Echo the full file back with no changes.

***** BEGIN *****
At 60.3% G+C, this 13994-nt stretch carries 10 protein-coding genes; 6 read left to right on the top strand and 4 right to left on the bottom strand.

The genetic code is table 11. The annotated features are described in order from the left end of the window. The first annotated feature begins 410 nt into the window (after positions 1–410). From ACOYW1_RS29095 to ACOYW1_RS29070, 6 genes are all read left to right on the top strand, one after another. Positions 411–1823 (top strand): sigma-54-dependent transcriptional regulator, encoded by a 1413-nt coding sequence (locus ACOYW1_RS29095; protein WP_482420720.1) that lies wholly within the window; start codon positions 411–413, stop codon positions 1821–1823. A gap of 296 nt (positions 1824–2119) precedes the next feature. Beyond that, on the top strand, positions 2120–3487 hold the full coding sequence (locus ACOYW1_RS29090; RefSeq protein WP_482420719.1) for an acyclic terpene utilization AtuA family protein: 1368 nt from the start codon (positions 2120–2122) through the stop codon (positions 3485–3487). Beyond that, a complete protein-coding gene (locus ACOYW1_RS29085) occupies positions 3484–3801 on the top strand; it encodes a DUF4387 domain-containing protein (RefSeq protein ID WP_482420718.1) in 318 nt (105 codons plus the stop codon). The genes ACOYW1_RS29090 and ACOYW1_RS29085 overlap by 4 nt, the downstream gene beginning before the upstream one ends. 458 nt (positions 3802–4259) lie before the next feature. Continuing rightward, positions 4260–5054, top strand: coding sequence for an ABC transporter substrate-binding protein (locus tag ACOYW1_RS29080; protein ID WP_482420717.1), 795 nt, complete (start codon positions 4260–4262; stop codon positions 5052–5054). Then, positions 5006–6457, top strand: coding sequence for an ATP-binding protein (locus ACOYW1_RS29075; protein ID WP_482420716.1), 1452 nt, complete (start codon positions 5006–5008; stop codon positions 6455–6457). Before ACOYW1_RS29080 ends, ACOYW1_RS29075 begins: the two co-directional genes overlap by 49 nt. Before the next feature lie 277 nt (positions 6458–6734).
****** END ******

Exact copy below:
At 60.3% G+C, this 13994-nt stretch carries 10 protein-coding genes; 6 read left to right on the top strand and 4 right to left on the bottom strand.

The genetic code is table 11. The annotated features are described in order from the left end of the window. The first annotated feature begins 410 nt into the window (after positions 1–410). From ACOYW1_RS29095 to ACOYW1_RS29070, 6 genes are all read left to right on the top strand, one after another. Positions 411–1823 (top strand): sigma-54-dependent transcriptional regulator, encoded by a 1413-nt coding sequence (locus ACOYW1_RS29095; protein WP_482420720.1) that lies wholly within the window; start codon positions 411–413, stop codon positions 1821–1823. A gap of 296 nt (positions 1824–2119) precedes the next feature. Beyond that, on the top strand, positions 2120–3487 hold the full coding sequence (locus ACOYW1_RS29090; RefSeq protein WP_482420719.1) for an acyclic terpene utilization AtuA family protein: 1368 nt from the start codon (positions 2120–2122) through the stop codon (positions 3485–3487). Beyond that, a complete protein-coding gene (locus ACOYW1_RS29085) occupies positions 3484–3801 on the top strand; it encodes a DUF4387 domain-containing protein (RefSeq protein ID WP_482420718.1) in 318 nt (105 codons plus the stop codon). The genes ACOYW1_RS29090 and ACOYW1_RS29085 overlap by 4 nt, the downstream gene beginning before the upstream one ends. 458 nt (positions 3802–4259) lie before the next feature. Continuing rightward, positions 4260–5054, top strand: coding sequence for an ABC transporter substrate-binding protein (locus tag ACOYW1_RS29080; protein ID WP_482420717.1), 795 nt, complete (start codon positions 4260–4262; stop codon positions 5052–5054). Then, positions 5006–6457, top strand: coding sequence for an ATP-binding protein (locus ACOYW1_RS29075; protein ID WP_482420716.1), 1452 nt, complete (start codon positions 5006–5008; stop codon positions 6455–6457). Before ACOYW1_RS29080 ends, ACOYW1_RS29075 begins: the two co-directional genes overlap by 49 nt. Before the next feature lie 277 nt (positions 6458–6734).